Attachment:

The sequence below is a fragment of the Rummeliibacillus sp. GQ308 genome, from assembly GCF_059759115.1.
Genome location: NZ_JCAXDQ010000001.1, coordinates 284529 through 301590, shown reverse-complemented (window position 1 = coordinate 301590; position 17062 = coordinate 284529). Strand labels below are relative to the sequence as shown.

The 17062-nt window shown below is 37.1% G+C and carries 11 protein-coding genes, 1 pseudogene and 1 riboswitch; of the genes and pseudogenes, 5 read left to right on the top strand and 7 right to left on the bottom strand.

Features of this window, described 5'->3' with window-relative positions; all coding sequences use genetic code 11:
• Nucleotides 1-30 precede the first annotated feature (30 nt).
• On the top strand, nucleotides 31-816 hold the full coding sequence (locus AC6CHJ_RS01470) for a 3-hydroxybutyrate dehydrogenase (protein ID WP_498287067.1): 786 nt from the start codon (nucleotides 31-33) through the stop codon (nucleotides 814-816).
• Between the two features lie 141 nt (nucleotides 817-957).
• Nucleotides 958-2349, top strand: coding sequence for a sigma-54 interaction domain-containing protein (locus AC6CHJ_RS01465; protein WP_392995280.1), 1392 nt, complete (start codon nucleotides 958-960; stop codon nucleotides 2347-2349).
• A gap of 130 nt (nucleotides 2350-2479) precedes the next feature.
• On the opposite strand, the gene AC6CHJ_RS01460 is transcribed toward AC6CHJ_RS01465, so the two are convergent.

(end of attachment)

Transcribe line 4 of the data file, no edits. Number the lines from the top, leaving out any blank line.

Features of this window, described 5'->3' with window-relative positions; all coding sequences use genetic code 11: